This marks the time in my life where the kitchen went from smelling vaguely of microwaved frozen dinners, to the heart of our home. You’d open the front door downstairs, leave the cold air and the sound of the Q-train overhead, and enter a downright enchanting bouquet; garlic, olive oil, cinnamon, all mingling and cozy.

Over 20 years later and many of the recipes still have an influence on my cooking, and some recipes are still in my repertoire. Here are some of the specifics.

Barbeque Tofu: This recipe taught me a really important method that I still use today. When you bake the tofu with a little oil and tamari before applying the sauce, it creates the most amazing meaty texture. Covering the pan with tin foil insures that it doesn’t dry out.

Tofu Balls & Spaghetti: I remember seeing peanut butter, tofu and breadcrumbs in the recipe list and not even blinking. Of course that would all taste good together! This is still a family favorite. My sis makes it for her children and I make it for my boyfriend. I’ve made a few embellishments over the years but they still taste like home to me.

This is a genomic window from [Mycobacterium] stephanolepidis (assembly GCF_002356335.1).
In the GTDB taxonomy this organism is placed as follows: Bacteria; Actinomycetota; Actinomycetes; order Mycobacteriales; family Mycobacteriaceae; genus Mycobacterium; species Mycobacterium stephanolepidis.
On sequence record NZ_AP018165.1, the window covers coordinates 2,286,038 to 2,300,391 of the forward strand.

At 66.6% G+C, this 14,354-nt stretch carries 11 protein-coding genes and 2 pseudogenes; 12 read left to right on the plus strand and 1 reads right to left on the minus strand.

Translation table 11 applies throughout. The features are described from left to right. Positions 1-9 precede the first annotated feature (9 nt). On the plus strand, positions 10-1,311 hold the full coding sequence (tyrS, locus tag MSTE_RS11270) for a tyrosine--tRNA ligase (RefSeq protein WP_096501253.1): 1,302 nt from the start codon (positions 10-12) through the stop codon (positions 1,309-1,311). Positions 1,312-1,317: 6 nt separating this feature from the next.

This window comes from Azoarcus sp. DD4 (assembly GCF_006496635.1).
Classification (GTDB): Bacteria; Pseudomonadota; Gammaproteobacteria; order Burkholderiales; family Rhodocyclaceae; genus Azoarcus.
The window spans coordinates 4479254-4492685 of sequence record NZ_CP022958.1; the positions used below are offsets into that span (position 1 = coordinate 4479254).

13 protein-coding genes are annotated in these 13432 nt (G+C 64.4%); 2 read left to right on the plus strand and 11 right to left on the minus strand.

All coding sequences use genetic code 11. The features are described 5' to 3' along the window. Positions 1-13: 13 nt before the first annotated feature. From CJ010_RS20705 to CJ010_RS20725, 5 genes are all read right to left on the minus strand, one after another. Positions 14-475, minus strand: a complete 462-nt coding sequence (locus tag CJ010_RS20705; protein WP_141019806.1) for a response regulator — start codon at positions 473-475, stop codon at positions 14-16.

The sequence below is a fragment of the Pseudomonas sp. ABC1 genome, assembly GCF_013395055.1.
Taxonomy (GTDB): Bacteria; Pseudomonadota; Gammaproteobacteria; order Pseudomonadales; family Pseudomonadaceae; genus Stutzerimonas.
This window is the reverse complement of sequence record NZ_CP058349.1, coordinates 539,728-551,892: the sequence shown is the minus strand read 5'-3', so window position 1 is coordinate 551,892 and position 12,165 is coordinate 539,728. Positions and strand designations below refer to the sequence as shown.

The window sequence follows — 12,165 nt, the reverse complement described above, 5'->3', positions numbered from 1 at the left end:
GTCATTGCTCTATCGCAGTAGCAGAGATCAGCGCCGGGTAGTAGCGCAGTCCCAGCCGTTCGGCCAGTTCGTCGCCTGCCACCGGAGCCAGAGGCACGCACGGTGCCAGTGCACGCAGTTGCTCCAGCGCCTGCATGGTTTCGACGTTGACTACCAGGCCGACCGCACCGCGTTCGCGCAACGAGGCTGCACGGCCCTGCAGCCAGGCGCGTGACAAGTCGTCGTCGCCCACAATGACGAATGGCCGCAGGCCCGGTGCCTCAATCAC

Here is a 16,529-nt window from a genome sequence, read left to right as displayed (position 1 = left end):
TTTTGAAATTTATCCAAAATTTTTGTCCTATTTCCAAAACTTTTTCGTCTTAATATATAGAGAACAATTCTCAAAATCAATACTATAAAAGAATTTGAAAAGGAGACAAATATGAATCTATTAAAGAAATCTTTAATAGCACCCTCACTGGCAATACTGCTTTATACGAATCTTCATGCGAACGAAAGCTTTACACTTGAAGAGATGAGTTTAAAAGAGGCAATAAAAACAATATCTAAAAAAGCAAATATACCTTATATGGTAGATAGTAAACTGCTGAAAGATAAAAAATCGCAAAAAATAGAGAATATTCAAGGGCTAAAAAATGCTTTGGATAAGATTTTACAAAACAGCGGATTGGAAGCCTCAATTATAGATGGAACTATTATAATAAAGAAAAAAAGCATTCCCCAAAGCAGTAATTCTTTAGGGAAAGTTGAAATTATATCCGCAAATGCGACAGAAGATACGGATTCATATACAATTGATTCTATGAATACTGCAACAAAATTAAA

Brownies: These were the first baked goods that I ever baked from scratch. They are also the things that made my brother STFU about vegan treats. They’re everything a brownie should be: rich, chocolatey and dense. And they use an interesting method of cooking a bunch of ingredients together on the stovetop to thicken before baking the brownies.

Sweet and Sour Tofu Balls: Before this recipe, I was pretty sure that sauce came from a magical sweet and sour tree. This recipe blew my mind! I learned how to batter and fry. I learned how to make sweet and sour sauce. Really what this recipe did for me was demystify cooking; I could actually make a dish that I thought could only come from a restaurant.

So that was the beginning. Tofu Cookery was revamped a few years ago, but I still have my battered old copy, complete with chocolate thumbprints from a 16 year old me.

Check out Tofu Cookery on Amazon.

  • November 18, 2010 at 10:57 pm: Abbie O.

    Isa, sometimes I feel like we are old friends.
    Thank you for sharing this; your books are to me what Tofu Cookery was to you (except I started exploring vegetarian and vegan cooking in the land of Oh-My-God-What-Is-That-And-Where-Is-My-Meat).